15 March 2019


Code review is the systematic examination (sometimes referred to as peer review) of Computer source code. The general goal of code review is to find and fix mistakes overlooked in the initial development phase, improving both the overall quality of software and the developers’ skills.

How code review works?

A code review process involves at least two roles that are always present:
1. Author is the person responsible for creating the code being reviewed.
2. Reviewer is the person responsible for examining the code and reporting the feedback to the author, both negative and positive.
When a developer is finished working on an issue, the reviewer(s), look over the code and considers questions like:

  • Are there any obvious logic errors in the code?
  • Looking at the requirements, are all cases fully implemented?
  • Does the new code conform to existing style guidelines and coding standards?
  • Is it possible that the new code will generate any performance or security issues?
  • Are the new automated tests sufficient for the new code? Do existing automated tests need to be rewritten to account for changes in the code?

  • Main benefits

    As each software project it’s unique and it has its own particularities, it is hard to give a list of benefits that will apply to all projects. We will try to enumerate the most common benefits of continuous code review process: ➔ The final product is of a good quality as bad code doesn’t accumulate; ➔ Problems in the code are detected and corrected right away; ➔ Every member of the team, not just the author of the code is responsible for its quality; ➔ Sharing knowledge happens much faster and more effectively, helping Junior developers ➔ Developers know well not only their own code, but the code of the whole project; ➔ The code of a new developer on the project is no threat to the overall quality of code.


    In the recent years, we are witnessing that collaborative, lightweight code review is increasingly becoming the default mechanism for integrating changes, in both collocated and distributed development. Effectively, the pull request (in various forms) is becoming the atomic unit of software change. But the pull request is not the only method. There are also a large number of specialized tools that can be used in the code review process.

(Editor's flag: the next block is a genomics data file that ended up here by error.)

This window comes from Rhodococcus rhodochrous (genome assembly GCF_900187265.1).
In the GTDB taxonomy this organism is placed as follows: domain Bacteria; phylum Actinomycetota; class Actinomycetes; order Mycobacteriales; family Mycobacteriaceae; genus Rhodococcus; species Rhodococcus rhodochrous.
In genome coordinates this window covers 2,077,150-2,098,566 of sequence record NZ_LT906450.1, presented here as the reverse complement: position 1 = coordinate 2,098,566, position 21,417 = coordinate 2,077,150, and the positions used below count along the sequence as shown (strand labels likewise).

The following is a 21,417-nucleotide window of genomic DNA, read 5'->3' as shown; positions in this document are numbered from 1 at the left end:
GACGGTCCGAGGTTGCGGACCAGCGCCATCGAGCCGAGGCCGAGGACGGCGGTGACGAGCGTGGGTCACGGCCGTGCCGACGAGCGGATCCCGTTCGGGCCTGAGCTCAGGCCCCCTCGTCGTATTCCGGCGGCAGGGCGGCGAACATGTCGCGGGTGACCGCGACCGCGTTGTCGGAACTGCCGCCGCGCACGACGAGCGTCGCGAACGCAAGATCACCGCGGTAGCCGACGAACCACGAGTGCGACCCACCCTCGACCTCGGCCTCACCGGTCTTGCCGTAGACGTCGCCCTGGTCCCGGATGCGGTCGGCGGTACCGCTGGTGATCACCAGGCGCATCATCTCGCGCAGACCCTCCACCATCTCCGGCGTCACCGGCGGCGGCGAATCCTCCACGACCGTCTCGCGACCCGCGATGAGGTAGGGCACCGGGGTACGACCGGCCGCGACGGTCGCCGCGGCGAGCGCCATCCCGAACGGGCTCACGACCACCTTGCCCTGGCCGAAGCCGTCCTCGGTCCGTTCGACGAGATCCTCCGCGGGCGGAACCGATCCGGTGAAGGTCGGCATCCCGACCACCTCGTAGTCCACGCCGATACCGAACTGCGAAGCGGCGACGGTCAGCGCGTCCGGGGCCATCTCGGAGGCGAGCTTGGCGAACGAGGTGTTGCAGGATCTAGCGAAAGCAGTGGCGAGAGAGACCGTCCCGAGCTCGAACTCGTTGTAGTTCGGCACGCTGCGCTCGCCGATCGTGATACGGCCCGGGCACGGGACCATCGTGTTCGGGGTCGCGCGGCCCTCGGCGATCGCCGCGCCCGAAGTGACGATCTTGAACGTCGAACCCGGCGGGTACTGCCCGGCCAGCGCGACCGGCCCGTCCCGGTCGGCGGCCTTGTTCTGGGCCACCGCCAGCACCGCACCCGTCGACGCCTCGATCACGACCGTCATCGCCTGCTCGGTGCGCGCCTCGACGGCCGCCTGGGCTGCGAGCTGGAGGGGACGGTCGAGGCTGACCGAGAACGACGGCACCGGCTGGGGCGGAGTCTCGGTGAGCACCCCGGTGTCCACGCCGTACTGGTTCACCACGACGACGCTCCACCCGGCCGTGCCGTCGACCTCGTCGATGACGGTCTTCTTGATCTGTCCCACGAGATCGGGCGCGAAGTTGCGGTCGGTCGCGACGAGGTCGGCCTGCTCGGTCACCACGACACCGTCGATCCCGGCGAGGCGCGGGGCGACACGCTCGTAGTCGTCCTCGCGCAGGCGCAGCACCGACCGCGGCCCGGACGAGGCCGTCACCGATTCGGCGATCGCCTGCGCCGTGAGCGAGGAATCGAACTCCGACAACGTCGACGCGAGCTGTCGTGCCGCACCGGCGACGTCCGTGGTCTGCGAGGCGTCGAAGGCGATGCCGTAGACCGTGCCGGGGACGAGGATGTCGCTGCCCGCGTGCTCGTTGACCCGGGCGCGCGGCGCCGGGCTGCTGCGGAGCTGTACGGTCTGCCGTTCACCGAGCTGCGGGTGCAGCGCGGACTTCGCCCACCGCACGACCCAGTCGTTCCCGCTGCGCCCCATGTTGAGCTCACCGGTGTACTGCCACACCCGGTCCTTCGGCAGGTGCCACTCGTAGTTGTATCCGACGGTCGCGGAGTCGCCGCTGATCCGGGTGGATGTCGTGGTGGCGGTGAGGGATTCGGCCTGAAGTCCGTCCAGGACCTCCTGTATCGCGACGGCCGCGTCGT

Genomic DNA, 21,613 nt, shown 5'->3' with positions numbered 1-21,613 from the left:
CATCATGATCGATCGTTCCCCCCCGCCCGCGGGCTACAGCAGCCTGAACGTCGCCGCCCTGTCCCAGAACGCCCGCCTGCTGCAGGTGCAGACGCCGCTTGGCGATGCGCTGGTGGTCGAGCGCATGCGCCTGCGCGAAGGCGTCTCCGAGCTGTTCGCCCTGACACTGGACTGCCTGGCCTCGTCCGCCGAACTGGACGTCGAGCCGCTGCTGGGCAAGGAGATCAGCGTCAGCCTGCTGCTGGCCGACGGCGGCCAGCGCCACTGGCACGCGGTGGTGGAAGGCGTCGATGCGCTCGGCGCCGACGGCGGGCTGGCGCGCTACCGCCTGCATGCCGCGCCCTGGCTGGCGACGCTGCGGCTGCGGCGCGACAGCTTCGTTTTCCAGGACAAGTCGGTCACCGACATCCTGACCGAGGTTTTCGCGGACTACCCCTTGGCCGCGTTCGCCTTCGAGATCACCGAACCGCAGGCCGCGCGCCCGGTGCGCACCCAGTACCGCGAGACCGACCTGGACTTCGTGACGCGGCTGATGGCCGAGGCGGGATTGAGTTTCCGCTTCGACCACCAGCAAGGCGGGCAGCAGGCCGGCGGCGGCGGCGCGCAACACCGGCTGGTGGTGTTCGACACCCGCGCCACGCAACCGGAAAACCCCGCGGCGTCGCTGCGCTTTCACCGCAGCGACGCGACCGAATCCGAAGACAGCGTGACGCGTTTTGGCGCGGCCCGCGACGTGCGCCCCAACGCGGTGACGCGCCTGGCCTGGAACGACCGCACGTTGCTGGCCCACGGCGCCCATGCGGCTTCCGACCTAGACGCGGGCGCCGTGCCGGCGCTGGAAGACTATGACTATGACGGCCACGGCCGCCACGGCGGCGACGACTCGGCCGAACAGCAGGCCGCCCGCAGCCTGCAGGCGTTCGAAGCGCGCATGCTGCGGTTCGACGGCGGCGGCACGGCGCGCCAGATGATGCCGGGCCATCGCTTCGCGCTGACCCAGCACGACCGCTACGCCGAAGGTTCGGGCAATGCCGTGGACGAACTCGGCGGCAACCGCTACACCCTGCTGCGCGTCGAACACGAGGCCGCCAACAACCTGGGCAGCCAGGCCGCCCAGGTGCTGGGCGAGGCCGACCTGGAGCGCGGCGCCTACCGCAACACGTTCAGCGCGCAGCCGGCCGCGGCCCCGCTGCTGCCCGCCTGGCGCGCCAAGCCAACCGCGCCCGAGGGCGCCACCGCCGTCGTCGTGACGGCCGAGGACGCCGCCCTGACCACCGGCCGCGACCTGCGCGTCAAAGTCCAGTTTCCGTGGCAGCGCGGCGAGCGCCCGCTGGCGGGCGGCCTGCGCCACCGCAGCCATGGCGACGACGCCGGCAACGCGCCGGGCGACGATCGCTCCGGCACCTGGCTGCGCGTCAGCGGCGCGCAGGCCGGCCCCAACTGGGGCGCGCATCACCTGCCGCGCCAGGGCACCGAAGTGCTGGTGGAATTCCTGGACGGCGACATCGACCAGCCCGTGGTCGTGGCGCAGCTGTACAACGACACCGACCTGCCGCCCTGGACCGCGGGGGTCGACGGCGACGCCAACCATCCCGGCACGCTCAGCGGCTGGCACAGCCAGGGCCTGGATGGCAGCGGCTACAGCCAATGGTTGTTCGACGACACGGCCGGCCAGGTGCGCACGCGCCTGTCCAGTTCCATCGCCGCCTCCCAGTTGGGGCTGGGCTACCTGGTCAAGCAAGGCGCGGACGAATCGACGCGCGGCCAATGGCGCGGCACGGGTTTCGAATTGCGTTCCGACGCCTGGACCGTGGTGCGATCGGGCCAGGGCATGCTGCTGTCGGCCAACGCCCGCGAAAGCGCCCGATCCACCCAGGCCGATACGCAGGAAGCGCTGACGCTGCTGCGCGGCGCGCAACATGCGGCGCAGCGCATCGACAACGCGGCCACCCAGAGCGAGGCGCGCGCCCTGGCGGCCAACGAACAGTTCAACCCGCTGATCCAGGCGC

1. Pull request based tools
    a. GitLab Use merge requests as a tool to do code review.
    b. Github Git hosting and pioneer of the "Pull Request".
    c. BitBucket gives teams one place to plan projects, collaborate on code, test, and deploy.
    2. Specialized tools
    a. Azure DevOps offers a wide array of functionalities, including requirement management, planning, code management via git, build/release pipelines, test management, etc.
    b. Crucible Atlassian's on-premise code review tool.
    c. Collaborator Peer code review and document review tool by SmartBear.
    d. Upsource JetBrain's on-premise git/mercurial/perforce/svn code review tool.
    e. Phabricator Open source git/mercurial/svn code review tool originating out of Facebook.

    Why implementing Code Review?

    While tools that automate the evaluation of many tasks that the developers do to determine quality (e.g. code style analyzers, test coverage, metrics for software quality, impact analysis etc.) do exist, most developers go little beyond testing and continuous integration. We can’t automate everything.
    Every team can benefit from code reviews regardless of development methodology. Agile teams, however, can realize huge benefits because work is decentralized across the team. No one is the only person who knows a specific part of the code base. Simply put, code reviews help facilitate knowledge sharing across the code base and across the team.